Tuesday, 13 November 2007

Currently playing...

Guinness' Tipping Point - a Flash-based code-hunt to tie in with their new advert. A nice mix of searching through video, Googling, and random puzzles (some are easy, some difficult, some just hidden), although Flash does annoy me at the best of times. Still, there's prizes being given away, so don't forget to register (or "join") if you're playing along in the UK.

Also been pointed at smithy111110's photos today by Bookmore. Not sure how deep this rabbit hole goes yet, but managed to get an early (and bunny-eared) name check already ;) So far, conversation is happening (albeit slowly - which is never a bad thing) over at We Love Puzzles and on the Unfiction forum.

Friday, 9 November 2007

Ideas: Gaming in a Web 2-point-O Land

I mostly hate the term "web 2.0" as I think it tries to encapsulate something - an idea, a trend - when all the best ideas come out of not being constrained in such ways. Still, it has some merit, so I continue to use it to refer to "modern" web services that focus less on websites and more on content: information, users.

With that in mind, and knowing that the likelihood of me actually getting round to doing either of the following for a while, here's 2 suggestions for stirring things up a little in modern "games":

1. An API for Wii Miis. Currently you can create your own Mii - an avatar for yourself, as a player - using a Wii, and then use that avatar in games that support it. You can also travel around via the Internet, or via a Wiimote, to other people's Wiis. Looks like you can also edit Miis on the web by loading and saving extracted binary files.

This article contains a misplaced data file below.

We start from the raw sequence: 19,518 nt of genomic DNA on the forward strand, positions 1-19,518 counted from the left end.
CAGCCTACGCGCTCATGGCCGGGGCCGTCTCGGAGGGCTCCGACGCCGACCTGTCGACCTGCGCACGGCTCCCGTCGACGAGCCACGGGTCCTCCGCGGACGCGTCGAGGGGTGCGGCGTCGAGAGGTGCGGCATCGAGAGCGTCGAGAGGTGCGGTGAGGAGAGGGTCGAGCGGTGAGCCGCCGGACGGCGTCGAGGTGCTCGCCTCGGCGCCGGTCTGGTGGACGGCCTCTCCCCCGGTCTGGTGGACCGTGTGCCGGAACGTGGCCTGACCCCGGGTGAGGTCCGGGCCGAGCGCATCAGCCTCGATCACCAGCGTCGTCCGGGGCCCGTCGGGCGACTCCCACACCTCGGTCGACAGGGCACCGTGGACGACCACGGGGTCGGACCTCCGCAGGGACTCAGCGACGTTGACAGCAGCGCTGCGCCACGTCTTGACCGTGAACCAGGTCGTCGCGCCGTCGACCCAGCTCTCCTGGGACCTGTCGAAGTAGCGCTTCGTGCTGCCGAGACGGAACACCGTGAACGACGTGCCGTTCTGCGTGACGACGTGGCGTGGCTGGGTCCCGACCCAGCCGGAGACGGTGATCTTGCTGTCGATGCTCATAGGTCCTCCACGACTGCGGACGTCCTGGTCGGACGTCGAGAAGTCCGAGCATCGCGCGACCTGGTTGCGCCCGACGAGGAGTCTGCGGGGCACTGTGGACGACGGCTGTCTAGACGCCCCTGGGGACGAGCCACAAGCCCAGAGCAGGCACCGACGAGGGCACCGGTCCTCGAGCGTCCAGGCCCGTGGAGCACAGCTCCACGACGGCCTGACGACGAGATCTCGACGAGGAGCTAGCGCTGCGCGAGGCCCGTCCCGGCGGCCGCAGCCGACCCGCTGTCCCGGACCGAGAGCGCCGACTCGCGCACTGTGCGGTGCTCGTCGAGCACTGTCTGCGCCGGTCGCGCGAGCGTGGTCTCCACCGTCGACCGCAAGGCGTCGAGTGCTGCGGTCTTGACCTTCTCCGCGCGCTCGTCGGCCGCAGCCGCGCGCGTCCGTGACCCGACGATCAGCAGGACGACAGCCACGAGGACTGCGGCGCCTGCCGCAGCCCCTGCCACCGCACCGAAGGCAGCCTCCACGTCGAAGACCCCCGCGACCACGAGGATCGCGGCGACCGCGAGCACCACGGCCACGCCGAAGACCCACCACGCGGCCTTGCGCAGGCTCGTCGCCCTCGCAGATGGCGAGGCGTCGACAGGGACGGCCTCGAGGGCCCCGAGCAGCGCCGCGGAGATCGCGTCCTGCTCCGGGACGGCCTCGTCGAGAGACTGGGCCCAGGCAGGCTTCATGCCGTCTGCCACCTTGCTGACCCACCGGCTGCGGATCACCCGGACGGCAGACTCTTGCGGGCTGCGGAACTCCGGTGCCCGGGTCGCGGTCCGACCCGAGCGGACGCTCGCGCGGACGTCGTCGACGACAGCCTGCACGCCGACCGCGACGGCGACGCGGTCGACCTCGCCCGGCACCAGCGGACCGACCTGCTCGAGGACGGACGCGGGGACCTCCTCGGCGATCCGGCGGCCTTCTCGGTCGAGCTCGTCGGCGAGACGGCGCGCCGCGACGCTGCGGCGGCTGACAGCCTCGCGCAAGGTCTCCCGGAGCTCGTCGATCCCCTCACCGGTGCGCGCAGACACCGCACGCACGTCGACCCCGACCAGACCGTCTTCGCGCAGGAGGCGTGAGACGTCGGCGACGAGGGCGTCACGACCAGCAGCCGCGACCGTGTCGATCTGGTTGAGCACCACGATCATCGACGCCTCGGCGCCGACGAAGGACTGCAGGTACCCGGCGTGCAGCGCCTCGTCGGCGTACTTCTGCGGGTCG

Why not skip this middle man (XML files and Flash editors), and open up Mii characters to all kinds of services via a standard API? In the beginning, it may make sense to limit it to read-only, but all of a sudden the Mii becomes not just a Wii thing, but an avatar for all occasions.

2. Twitter-based gaming. Hey, it's being used to keep track of who owes who beer, as well as for storytelling, so why not some simple games that are less "intrusive" (e.g. do one thing per hour, or per day, by sending a text) or take mobile interactivity into account (e.g. enter the code at a certain place).

This was kind of inspired by news of mobile gaming in the West taking a beating. Video is touted as what people really want, but if you look at it, people are quite happy with voice and texts. Twitter does texts for free, and provides a handy API for tying it into lots of lovely custom functionality, so why not use that as a platform for entertainment? (See also Boxr (and previous post on it) which seems to have its own own Twitter feed too.)

So there you go, 2 things that could be fun. Make it so.

Gamasutra at Essen

Not too much detail going on, but Gamasutra has a small report from the recent Essen board game show, including a mini-look at Eurogames such as Kingsburg, and some different concepts such as Seigo, which ties together Japanese characters with territory.

Thursday, 1 November 2007

Perplexorum Looks to the Big Sleep

Today's downer news (well, Monday's - I've been busy) is that the Perplexorum forum will be going into suspended animation on Nov 11th. The site will be kept up for reference, but no new posts will be allowed. The Perplex City chat has obviously been minimal since the game was put on hold. Since then, the forums have been buoyed by discussion around the Golden Jigsaw and Alice is Lost games, both of which are now "over", one way or another.

There's still the unforums and the We Love Puzzles forum (for the time being ;) for all your ARG and puzzling needs, but hearty thanks go out to the Perplexorum team for doing a great job. Maybe we'll see them again next year if Perplex City gets going again... Watch this space?